As we approach the final quarter for our Year 12 students, it is important to reflect on the significant things we can do to keep our mind and body feeling good and functioning well. One of those most valuable things is ‘being active’ and unfortunately, it is often the most common thing we let slide, with increasing stress levels and the busyness of school / work / life.
However, the link between exercise and mental health is strong. Happiness researcher, Sonja Lyubromirsky (2007) notes that ‘exercise may well be the most effective instant happiness booster of all activities’. Innately, it is something we all know, however, we can often struggle to strike that balance. Physical activity has recently been identified as the most important factor in reaching optimal functioning (Mann & Narula, 2017). So, how does daily exercise enhance our overall health and wellbeing and our ability to learn effectively?
Research tells us that exercise leads to a healthier body, but also a healthier brain. When we exercise, our body produces an important protein that basically acts as a fertiliser for our brains. It provides an increase in our ability to be more creative in our thinking.
Some of the many benefits of exercise, for both Mind and Body, include:
- Increased memory, mood, attention and sleep patterns
- A reduction in the risk of depression and has a range of benefits for mental health
- Greater opportunities for meeting new people and socialising
- Strengthens your heart and improves lung function
- Increased bone mineral density – important for bone strength
- Increased neurogenesis (the creation of new neurons – a nerve cell and new neural pathways)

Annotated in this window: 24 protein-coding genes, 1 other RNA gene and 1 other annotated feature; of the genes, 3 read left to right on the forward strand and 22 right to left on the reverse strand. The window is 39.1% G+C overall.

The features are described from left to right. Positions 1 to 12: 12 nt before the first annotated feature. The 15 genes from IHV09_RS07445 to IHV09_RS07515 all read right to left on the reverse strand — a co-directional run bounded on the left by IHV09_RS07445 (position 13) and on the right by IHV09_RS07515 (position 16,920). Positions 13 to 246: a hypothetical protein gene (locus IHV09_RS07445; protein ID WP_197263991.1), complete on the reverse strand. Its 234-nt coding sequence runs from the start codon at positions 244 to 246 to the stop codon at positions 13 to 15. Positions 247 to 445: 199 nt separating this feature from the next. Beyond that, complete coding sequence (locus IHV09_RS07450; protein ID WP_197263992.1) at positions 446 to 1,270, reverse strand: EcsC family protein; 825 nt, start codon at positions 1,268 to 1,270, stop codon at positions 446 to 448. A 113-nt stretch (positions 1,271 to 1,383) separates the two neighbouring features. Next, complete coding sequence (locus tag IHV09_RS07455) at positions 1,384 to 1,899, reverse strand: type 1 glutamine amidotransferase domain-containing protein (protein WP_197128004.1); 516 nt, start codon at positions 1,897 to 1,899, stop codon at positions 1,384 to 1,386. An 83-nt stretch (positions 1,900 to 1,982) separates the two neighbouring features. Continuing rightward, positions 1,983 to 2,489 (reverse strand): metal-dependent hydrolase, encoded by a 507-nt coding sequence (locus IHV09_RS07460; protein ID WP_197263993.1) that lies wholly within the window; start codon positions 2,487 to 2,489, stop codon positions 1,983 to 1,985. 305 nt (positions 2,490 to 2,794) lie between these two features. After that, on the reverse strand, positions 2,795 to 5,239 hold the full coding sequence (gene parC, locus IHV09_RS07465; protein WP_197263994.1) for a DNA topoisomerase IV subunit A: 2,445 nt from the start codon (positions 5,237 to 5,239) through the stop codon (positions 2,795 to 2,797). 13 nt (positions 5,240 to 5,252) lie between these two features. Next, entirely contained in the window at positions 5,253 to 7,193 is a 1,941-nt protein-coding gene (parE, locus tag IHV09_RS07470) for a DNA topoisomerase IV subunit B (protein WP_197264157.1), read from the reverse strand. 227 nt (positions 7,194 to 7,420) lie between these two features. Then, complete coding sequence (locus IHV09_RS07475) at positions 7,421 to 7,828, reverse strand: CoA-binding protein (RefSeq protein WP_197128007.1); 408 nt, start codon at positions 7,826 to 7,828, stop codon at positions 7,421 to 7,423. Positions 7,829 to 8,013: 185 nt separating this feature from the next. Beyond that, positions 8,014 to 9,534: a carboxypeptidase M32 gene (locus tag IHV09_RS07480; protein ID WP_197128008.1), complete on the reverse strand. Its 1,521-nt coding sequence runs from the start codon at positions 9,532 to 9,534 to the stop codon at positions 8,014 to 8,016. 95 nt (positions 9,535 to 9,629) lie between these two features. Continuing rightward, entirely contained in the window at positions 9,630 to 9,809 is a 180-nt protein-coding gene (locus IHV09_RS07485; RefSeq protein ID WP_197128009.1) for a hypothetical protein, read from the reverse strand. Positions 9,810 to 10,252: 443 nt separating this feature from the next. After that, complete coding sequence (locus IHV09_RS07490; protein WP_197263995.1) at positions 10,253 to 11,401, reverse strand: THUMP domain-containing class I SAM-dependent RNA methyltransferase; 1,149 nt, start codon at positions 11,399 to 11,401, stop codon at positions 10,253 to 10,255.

- Increased myelination (the sheath surrounding the neural pathways, increasing the signal strength of nerves)
- Increased hormone levels, including dopamine, noradrenaline and serotonin (feel good chemicals and one of the reasons why we feel so good when we walk back in the door post exercise session)
Likewise, we can also have environmental benefits from physical activity, as active transport, for example, reduces our carbon footprint.
As a school, we recognise the importance of promoting physical activity as a lifelong pursuit and Mind and Body Wellness is one of our key pillars of our Whole School Wellbeing Framework. Regular exercise is promoted through PE within the curriculum, through our extensive co-curricular sport offerings, through EFM gym classes at lunch, running groups, House Sport and this week all our Senior School students embraced “let’s get physical” with their Wellbeing Wednesday sessions, all active options with Yoga for Year 12s, a High Intensity Interval Training (HIIT) session for our Year 10s and Year 11s, combined with some team challenges and handball competitions.
The Australian Physical Activity Guidelines state that:
Children and young people (5-17 years) should aim for at least 60 minutes of moderate to vigorous physical activity per day, involving mainly aerobic activities that makes their heart beat faster – more is better. The 60 minutes can be made up of shorter bursts of activity throughout the day that add up to 60 minutes or longer.
Activities that are vigorous, as well as those that strengthen muscle and bone, should be incorporated (in the recommended 60 minutes of daily physical activity) at least three days per week. In addition, several hours of a variety of light physical activities should be undertaken each day.
Equally of important consideration, is the time spent sedentary (other than sleep), in a 24 hour time slot. We need to regularly break up longer periods of inactivity and ensure movement happens frequently.
For the adults in our school community, Sport Australia has its “Find Your 30” campaign, which promotes practical ways in which anyone can work half an hour of activity into their day. There are simple solutions, like walking the extra block to work, taking the stairs instead of the elevator and getting the whole family active together. You can find more information here: https://www.sportaus.gov.au/findyour30
With the change of seasons, the earlier sunrises and the warmer weather, now is an optimal time to make physical activity a priority and habit, to ensure every one of us can truly flourish.
Leader of Student Wellbeing